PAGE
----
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Does the chlorine from a swimming pool lead to hair loss

Posted by Alice Thick Hair on

January - a month of New Years resolutions, avoiding alcohol, eating healthy, and joining the gym, what a great way to start 2017. Well safe to say that as of 23rd January, only one of my goals is still intact. 

Just before Christmas, we joined a local gym, and have subject to work commitments been able to attend on a daily basis, sometimes up to 2-3 times a day. I've tried some of the classes and particularly enjoyed Yoga and Pilates. I walked out of Zumba because I realised quite quickly that I have no coordination and couldn't keep up.

There is tennis on a Sunday night where we pretend that we are on court number one at Wimbledon, and of course the gym, with some equipment having personalised TVs channels. One of us watches Match of the Day, and the other logs into Google Earth and follows a trek through the Grand Canyon - it's really breathtaking and a great distraction, while racking up the Kms on the cross trainer.

However the best reason to visit is to use the indoor and outdoor swimming pools and adults only spa. The spa has been fantastic during the cold winter months, and the steam room worked wonders when I fell ill with a winter flu virus.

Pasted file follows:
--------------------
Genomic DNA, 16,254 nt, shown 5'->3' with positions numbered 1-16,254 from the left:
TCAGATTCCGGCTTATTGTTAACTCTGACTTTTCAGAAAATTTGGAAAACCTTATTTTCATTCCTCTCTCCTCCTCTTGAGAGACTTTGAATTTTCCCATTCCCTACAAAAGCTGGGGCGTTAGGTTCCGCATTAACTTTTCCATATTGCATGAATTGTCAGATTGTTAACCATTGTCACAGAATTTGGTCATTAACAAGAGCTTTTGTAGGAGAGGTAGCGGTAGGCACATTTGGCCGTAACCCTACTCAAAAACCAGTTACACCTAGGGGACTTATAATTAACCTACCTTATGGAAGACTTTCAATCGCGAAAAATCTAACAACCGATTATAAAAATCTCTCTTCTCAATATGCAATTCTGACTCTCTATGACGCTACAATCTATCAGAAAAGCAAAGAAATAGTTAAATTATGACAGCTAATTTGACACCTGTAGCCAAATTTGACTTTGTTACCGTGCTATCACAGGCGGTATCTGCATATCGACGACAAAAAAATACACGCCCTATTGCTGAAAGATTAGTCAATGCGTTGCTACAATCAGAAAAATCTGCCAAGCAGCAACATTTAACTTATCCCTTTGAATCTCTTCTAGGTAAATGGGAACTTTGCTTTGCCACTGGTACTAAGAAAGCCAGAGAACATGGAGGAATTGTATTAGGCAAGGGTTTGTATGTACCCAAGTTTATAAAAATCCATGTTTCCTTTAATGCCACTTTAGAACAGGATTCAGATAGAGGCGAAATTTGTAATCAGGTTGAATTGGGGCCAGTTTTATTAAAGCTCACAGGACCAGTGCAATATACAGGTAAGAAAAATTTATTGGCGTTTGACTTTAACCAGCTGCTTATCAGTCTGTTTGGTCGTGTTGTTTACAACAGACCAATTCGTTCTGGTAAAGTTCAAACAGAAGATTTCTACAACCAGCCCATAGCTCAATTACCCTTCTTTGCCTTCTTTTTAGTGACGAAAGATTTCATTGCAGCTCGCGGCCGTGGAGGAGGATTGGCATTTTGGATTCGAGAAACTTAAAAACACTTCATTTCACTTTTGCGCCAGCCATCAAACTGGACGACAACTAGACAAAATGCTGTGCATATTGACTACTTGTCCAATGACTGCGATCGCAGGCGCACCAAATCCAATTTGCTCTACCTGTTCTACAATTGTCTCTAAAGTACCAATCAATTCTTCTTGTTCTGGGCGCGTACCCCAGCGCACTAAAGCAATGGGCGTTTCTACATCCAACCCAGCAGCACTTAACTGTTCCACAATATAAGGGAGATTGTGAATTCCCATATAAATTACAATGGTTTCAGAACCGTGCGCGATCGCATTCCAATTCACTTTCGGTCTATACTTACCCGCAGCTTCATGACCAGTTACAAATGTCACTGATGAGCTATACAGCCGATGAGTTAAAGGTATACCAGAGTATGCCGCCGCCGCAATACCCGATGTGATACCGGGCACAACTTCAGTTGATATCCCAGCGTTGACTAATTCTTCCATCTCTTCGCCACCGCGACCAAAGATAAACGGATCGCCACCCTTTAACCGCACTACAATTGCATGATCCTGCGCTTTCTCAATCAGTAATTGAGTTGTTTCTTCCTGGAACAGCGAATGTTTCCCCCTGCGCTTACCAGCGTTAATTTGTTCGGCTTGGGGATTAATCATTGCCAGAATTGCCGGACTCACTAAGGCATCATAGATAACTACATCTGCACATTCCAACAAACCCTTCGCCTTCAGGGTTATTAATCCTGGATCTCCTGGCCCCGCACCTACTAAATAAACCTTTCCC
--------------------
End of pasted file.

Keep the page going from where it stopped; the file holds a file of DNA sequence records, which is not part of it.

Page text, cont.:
My swimming has greatly improved, and I very much look forward to using the outdoor pool, the 6 o'clock dawn swimmers are a committed lot, and I look forward to joining them again, when the cold icy weather disappears. In the meantime I am happy to swim in the indoor pool, which is much warmer and smaller in size, so  I can rack up more lengths.

it's a new pool, and unlike other pools that I have visited, it doesn't reek of chlorine. I will always shower before swimming, taking care to wash the hair fibres out, and will shower again after my swim, and shampoo and condition to wash away any chlorine residue.

I was interested to read an article in The Daily Mail recently with Olympic swimmer David Wilkie, who was apparently allergic to chlorine, and is now completely bald. He swam competitively for a number of years and attributed chlorine to his hair loss.

While it is interesting to note that chlorinated water can affect the hair shafts by drying them out and making them more brittle, it does not cause hair to thin or fall out. Chlorine is used in pools as a corrosive agent, it eats away at germs in pools, and also at the living tissue in hair follicles; leaving hair weaker and easier to break. Chlorine can cause dryness, redness, and irritation something Wilkie reports as a problem with his eyes.

Research shows, that by taking preventative methods like wearing a swimming cap, and conditioning hair immediately after swimming, you can avoid potential hair loss. It may be wise to limit the time that you spend in the swimming pool and finally switch to a more genteel pace, breast stroke for example can be done at a leisurely pace where your head can remain above water. 

Finally enjoy using the facilities in the leisure centre, and treat yourself to the occasional coffee and cake. It's great to keep fit but important that you refuel after exercise. Stay focused, those New Years resolutions that you made seem like a very, very long time ago.

  • Hair loss
  • chlorine
  • hair fibres
  • David Wilkie
  • swimming pool
  • hair
  • Hair follicles
  • gym
  • new years resolutions
  • Swimming
  • keep fit